United States

Trump says Puerto Rico hurricane not a "real disaster like Katrina," but shakes hands with San Juan mayor

“Now I hate to tell you, Puerto Rico, but you’ve thrown our budget a little out of whack because we’ve spent a lot of money on Puerto Rico," Trump tells hurricane-ravaged island.
3 Oct 2017 – 3:12 PM EDT

SAN JUAN, Puerto Rico — Confronting Puerto Rico’s devastation nearly two weeks after Hurricane Maria, President Donald Trump highlighted the island’s relatively low death toll compared with “a real catastrophe like Katrina” as he opened a tour of the island Tuesday by focusing on the best of the reviews he and his administration are getting for the federal response.

Trump pledged an all-out effort to help the island but added: “Now I hate to tell you, Puerto Rico, but you’ve thrown our budget a little out of whack because we’ve spent a lot of money on Puerto Rico. And that’s fine. We’ve saved a lot of lives.”

He said his visit was “not about me” but then praised local officials for offering kind words about the recovery effort and invited one to repeat the “nice things” she’d said earlier. Trump also singled out Gov. Ricardo Rossello for “giving us the highest praise.”

“Every death is a horror,” he said, “but if you look at a real catastrophe like Katrina and you look at the tremendous, hundreds of and hundreds and hundreds of people that died, and you look at what happened here ... nobody’s ever seen anything like this.”

In Washington, Rep. Luis Gutierrez, D-Ill., noted that many people in more remote areas still in dire straits and in need of food and water. He told CNN, “Let’s stop talking about the death count until this is over.”

The most prominent critic in Puerto Rico, San Juan Mayor Carmen Yulin Cruz, attended Trump’s first event, in an airport hangar, shaking Trump’s hand as he went around a table greeting officials before sitting in in the shadow of a hulking, gray military plane.

“How are you?” he asked. Her response could not be heard. He thanked her. Days earlier, Cruz said the Trump administration was “killing us with the inefficiency,” pleading for more effective federal leadership in the crisis.

At least parts of the itinerary were drawn to ensure a friendly reception: Trump was visiting the houses of pre-selected families waiting on their lawns.

The president also handed out flashlights at a church, where 200 people cheered his arrival and crowded around him getting pictures on their cellphones.

While early response efforts were hampered by logistical problems, officials say that conditions, especially in the capital, have improved. According to the Federal Emergency Management Agency, there are now more than 10,000 federal officials on the ground on the island, and 45 percent of customers now have access to drinking water. Businesses are also beginning to re-open, with 60 percent of retail gas stations now up and running.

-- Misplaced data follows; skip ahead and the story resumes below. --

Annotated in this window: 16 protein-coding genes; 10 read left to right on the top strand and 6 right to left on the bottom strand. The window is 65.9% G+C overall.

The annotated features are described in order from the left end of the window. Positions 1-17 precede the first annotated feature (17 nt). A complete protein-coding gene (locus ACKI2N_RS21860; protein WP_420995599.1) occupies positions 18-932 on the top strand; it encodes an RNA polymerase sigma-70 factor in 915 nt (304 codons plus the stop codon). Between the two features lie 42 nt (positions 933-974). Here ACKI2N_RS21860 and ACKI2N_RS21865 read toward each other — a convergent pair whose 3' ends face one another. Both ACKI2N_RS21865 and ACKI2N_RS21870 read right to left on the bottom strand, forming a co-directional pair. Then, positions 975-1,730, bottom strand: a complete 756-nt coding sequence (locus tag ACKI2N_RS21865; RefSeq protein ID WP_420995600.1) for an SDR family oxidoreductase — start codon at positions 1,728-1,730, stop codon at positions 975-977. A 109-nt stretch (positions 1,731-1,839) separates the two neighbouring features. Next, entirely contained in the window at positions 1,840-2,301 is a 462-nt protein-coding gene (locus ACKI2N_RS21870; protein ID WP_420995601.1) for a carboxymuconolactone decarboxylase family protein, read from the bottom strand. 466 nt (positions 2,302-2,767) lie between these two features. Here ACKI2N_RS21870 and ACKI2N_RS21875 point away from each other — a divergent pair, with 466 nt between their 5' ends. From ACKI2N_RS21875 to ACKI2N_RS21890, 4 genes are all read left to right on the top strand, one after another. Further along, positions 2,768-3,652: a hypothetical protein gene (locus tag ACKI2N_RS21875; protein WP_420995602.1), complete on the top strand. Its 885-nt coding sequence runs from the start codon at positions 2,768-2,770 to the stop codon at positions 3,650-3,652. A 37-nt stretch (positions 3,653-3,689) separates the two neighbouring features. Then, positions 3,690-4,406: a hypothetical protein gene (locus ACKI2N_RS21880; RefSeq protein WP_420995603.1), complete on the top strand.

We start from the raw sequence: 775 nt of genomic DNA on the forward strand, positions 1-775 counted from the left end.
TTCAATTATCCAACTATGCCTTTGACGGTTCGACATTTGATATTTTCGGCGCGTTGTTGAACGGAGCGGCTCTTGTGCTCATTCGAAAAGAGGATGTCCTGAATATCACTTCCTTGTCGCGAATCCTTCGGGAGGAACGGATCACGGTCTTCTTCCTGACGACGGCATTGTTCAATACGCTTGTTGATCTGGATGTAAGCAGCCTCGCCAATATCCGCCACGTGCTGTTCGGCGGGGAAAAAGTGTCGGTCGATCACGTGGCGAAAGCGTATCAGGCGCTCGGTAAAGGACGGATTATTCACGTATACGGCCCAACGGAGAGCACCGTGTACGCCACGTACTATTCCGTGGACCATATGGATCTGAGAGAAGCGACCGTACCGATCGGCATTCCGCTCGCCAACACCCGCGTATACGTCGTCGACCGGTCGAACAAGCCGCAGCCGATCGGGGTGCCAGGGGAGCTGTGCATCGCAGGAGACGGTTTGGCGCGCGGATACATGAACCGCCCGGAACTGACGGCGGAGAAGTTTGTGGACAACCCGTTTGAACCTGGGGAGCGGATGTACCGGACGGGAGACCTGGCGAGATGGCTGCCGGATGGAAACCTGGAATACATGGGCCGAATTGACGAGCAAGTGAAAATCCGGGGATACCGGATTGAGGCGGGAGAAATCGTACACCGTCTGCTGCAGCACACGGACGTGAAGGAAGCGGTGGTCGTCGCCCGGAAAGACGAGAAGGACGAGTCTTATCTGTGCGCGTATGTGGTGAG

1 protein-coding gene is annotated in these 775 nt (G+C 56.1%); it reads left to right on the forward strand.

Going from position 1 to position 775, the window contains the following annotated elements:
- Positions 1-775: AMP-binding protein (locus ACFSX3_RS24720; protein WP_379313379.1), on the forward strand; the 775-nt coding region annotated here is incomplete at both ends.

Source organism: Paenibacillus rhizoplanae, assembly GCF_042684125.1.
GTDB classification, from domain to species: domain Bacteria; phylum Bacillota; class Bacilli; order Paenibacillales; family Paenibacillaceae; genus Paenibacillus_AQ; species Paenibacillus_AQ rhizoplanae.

For many, however, Washington’s response isn’t enough. On Monday, the nonprofit relief group Oxfam announced that it would be taking the rare step of intervening in an American disaster, citing its outrage over what it called a “slow and inadequate response.”

Some 95 percent of electricity customers remain without power, including some hospitals.

At least in his first moments on the island, Trump remained focused primarily on drawing praise. “Our country has really gone all out. It’s not only dangerous, it’s expensive. But I consider it a great honor,” he said.

Before leaving Washington, he said Puerto Ricans who have called the federal response insufficient “have to give us more help.”

Large-scale protests against Trump, talked about in advance, failed to materialize by early afternoon, with only a few knots of people gathering around San Juan to decry his criticism of local politicians.

The trip is Trump’s fourth areas battered by storms during an unusually violent hurricane season that has also seen parts of Texas, Florida, Louisiana and the U.S. Virgin Islands inundated by floodwaters and hit by high winds.

Nearly two weeks after the Puerto Rico storm, much of the countryside is still struggling to access such basic necessities as food, fresh water and cash.

Even before the storm hit on Sept. 20, Puerto Rico was in dire condition thanks to a decade-long economic recession that had left its infrastructure, including the island’s power lines, in a sorry state. Maria was the most powerful hurricane to hit the island in nearly a century and unleashed floods and mudslides that knocked out the island’s entire electrical grid and telecommunications, along with many roads.

In photos: This is what Hurricane María left behind in Puerto Rico

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